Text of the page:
Another Perspective

America on the Eve of War

Time to take a deep breath and appreciate who we are.

By 9.3.02

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The drama of public life in America falls into a long summer doze. The machers of the news business and the stock and bond markets tool off to the Hamptons or Martha's Vineyard, and, outside the occasional celebrity or society murder, don't do much of anything. Trees do not fall in the lazy summer forest, or, if they do, no one hears them; certainly, no one amplifies their sound. Only the diehards of tennis pay attention to the first week of the U.S. Open. By the second week, the pace of life quickens and New York City itself begins to wake to its pulsing autumn. The rest of America soon catches up. Here we go again.

We will be at war soon, and everyone knows it. Indeed, the serious know we have been at war since this time last year. (There are no illusions around Fayetteville, North Carolina, or Ft. Sill, Oklahoma, or Hampton Roads, Virginia.) More than one commentator has compared America now to Europe slumbering its way through the Phony War of 1939-40. Our esteemed editor, bathing in what he calls "the boiling ocean" off the Carolina coast, wonders if we shouldn't interrupt our vacations and get back to our desks and fret. Myself, pacing off my insomnia on the more bracing beaches of Maine, I think not. It is time instead to take a deep breath and appreciate who we are.

We are nice people. I can knock on a stranger's mini-van door and ask in all confidence, "Do you have any wipes?" and be given a whole package of Wet Ones to clean up my ice cream-besmeared two-year-old. The tourists in York, Maine, let their children run free on the beaches after sunset, unsupervised. I spot a paraplegic hitchhiker one Sunday morning, and later see him in church. I introduce myself after the service and offer him a ride, which he declines. He'd rather hitch. A day later, a policeman on a bicycle stops to ask me if I've seen a hitchhiker on crutches. "Patrick, you mean?" I ask. "Yeah," says the cop. The York Beach police keep an eye on the unfortunate and mildly disturbed man, making sure he's safe.

In a summer resort town where I am a stranger, where I have, for two weeks, no fixed address (we are between houses, jobs, and regions), a pharmacist goes out of his way to help me with life-saving prescription drugs, and to see that they are covered by my insurance plan. The drugstore where he works carries everything to sustain life and leisure, including very good-looking Wilson tennis racquets for a mere thirty dollars.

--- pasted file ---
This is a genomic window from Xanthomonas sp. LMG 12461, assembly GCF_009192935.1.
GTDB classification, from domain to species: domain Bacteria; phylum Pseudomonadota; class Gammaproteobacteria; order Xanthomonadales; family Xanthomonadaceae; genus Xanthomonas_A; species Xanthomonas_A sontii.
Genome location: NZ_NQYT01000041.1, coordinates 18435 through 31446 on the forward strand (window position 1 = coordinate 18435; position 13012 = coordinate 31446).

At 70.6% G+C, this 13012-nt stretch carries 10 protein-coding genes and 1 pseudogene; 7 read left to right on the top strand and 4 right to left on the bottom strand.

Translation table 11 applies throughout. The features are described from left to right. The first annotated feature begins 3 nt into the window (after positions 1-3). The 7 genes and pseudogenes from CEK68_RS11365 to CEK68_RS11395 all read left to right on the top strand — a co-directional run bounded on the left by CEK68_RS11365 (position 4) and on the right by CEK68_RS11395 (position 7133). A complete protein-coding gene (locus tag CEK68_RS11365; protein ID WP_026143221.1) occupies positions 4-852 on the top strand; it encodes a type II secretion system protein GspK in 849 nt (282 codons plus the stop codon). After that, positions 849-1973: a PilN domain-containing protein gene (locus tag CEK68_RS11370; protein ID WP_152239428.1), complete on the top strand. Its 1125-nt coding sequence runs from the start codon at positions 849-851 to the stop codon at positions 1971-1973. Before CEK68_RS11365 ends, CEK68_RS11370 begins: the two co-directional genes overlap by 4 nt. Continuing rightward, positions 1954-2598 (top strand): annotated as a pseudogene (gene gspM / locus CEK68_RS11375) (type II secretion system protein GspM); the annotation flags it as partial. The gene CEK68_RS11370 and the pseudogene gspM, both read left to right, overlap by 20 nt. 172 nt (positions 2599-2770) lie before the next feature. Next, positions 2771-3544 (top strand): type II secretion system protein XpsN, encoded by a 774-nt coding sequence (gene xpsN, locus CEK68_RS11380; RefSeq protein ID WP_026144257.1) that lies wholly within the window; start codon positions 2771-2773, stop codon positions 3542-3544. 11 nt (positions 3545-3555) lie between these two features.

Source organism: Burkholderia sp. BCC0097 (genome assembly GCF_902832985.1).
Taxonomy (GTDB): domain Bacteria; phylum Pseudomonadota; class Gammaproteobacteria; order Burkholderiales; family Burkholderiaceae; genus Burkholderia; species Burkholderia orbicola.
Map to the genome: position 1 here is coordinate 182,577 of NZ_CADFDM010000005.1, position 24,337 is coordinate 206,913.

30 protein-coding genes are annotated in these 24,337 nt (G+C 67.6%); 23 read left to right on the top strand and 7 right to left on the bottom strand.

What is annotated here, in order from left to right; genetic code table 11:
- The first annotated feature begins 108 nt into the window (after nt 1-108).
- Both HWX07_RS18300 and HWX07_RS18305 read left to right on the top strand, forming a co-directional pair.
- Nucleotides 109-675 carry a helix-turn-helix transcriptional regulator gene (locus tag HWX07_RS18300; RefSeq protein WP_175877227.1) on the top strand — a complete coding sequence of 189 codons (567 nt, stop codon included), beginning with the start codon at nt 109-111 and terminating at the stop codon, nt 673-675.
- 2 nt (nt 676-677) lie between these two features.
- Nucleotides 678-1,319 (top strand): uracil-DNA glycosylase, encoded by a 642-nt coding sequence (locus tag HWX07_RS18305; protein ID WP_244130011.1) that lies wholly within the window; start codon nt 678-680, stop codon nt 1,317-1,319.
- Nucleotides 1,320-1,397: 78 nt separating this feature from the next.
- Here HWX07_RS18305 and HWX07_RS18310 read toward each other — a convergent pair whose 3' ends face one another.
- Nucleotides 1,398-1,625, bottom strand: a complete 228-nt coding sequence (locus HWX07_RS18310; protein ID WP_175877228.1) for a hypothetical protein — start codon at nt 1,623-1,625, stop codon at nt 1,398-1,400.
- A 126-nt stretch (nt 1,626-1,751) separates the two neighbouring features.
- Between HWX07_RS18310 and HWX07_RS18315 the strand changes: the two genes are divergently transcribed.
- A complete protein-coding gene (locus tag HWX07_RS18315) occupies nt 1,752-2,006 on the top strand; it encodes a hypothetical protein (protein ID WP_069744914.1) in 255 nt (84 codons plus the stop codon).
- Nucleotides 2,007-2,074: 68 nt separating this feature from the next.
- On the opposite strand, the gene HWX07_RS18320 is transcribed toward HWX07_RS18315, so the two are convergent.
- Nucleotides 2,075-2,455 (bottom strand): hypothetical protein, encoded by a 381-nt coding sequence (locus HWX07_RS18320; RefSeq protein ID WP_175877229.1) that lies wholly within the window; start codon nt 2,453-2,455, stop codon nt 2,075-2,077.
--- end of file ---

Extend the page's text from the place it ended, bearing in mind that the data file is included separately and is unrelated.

Why do so many people misunderstand us so? Or why does it seem that the misunderstanders get so much attention? McDonald's is not a part of our foreign policy. McDonald's does what McDonald's does. Britney Spears is not a government initiative. If she takes off her clothes on television to the outrage of Muslims abroad, this is not our public business. No law governs her. Indeed, our current President probably has little idea who Ms. Spears is. Many of our own citizens, famous ones, draw attention to themselves with public pronouncements as stupid as any ever uttered by a French intellectual. These are not policy statements; they say them; they fall silent; we forget about them again.

Cultural imperialism? What's that? We are nice people in a nice country, the nicest ever. Our country was founded on what governments could not do, not on what it could, on rights that "shall not be infringed," on a Congress that "shall make no law." Millions of people abroad understand this very well, pack up, and come here, because they want to live the way we do.

Occasionally, we get aroused. Just before the Gulf War started, I watched a pro football game, broadcast from Florida. Knowing what was to come, the crowd stood and sang the national anthem with a stunning fervor, and followed the last phrase with a full-throated roar that made the hair stand up on the back of my neck. "Oh, man," I thought, "Saddam has no idea what he's getting into."

Yet even in the ferocity of that battle, we acted like nice people. A Roman emperor would have plowed Baghdad under and sowed the ground with salt. Do you know what "decimate" means? The Romans invented that tactic. It means to select at random every tenth inhabitant of an enemy city for slaughter. We don't do that. We don't do anything remotely like that.

It's strictly a hunch, but I believe we will attack Iraq long before most people figure, just the way we attacked Afghanistan's Taliban by surprise. The summer is over. The movers and shakers of the financial markets and the media are back at their desks, ready to trade, ready to cover something real. We are a nice people in a nice country, and we want to get this over with. We have not cut short our vacations, but we are back now, and we are ready.

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About the Author

Lawrence Henry writes every week from North Andover, Massachusetts.